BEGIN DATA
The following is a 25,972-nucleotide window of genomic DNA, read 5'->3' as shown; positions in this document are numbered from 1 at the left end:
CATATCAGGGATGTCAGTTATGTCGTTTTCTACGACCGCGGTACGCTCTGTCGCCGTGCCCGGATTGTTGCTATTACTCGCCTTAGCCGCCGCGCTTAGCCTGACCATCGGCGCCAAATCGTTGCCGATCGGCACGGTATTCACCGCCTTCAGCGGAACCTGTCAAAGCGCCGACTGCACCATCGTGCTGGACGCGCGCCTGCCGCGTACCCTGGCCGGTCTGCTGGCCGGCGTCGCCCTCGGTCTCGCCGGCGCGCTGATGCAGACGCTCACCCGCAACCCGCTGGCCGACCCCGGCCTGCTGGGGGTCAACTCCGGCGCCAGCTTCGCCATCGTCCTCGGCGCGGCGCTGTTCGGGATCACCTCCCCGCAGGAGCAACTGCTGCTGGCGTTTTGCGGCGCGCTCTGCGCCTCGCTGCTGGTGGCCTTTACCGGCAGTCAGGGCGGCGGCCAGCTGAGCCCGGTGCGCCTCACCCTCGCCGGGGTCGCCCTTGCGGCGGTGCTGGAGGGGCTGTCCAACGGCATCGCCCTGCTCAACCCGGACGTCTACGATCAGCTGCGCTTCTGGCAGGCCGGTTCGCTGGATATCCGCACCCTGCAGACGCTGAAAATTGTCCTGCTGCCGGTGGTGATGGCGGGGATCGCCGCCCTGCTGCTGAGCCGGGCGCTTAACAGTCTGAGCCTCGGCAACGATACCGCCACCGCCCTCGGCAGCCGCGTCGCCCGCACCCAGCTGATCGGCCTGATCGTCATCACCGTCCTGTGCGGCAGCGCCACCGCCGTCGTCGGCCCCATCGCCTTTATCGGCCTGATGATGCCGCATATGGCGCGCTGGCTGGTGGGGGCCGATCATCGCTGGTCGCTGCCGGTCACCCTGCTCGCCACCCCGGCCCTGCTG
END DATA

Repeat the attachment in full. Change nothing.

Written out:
The following is a 25,972-nucleotide window of genomic DNA, read 5'->3' as shown; positions in this document are numbered from 1 at the left end:
CATATCAGGGATGTCAGTTATGTCGTTTTCTACGACCGCGGTACGCTCTGTCGCCGTGCCCGGATTGTTGCTATTACTCGCCTTAGCCGCCGCGCTTAGCCTGACCATCGGCGCCAAATCGTTGCCGATCGGCACGGTATTCACCGCCTTCAGCGGAACCTGTCAAAGCGCCGACTGCACCATCGTGCTGGACGCGCGCCTGCCGCGTACCCTGGCCGGTCTGCTGGCCGGCGTCGCCCTCGGTCTCGCCGGCGCGCTGATGCAGACGCTCACCCGCAACCCGCTGGCCGACCCCGGCCTGCTGGGGGTCAACTCCGGCGCCAGCTTCGCCATCGTCCTCGGCGCGGCGCTGTTCGGGATCACCTCCCCGCAGGAGCAACTGCTGCTGGCGTTTTGCGGCGCGCTCTGCGCCTCGCTGCTGGTGGCCTTTACCGGCAGTCAGGGCGGCGGCCAGCTGAGCCCGGTGCGCCTCACCCTCGCCGGGGTCGCCCTTGCGGCGGTGCTGGAGGGGCTGTCCAACGGCATCGCCCTGCTCAACCCGGACGTCTACGATCAGCTGCGCTTCTGGCAGGCCGGTTCGCTGGATATCCGCACCCTGCAGACGCTGAAAATTGTCCTGCTGCCGGTGGTGATGGCGGGGATCGCCGCCCTGCTGCTGAGCCGGGCGCTTAACAGTCTGAGCCTCGGCAACGATACCGCCACCGCCCTCGGCAGCCGCGTCGCCCGCACCCAGCTGATCGGCCTGATCGTCATCACCGTCCTGTGCGGCAGCGCCACCGCCGTCGTCGGCCCCATCGCCTTTATCGGCCTGATGATGCCGCATATGGCGCGCTGGCTGGTGGGGGCCGATCATCGCTGGTCGCTGCCGGTCACCCTGCTCGCCACCCCGGCCCTGCTG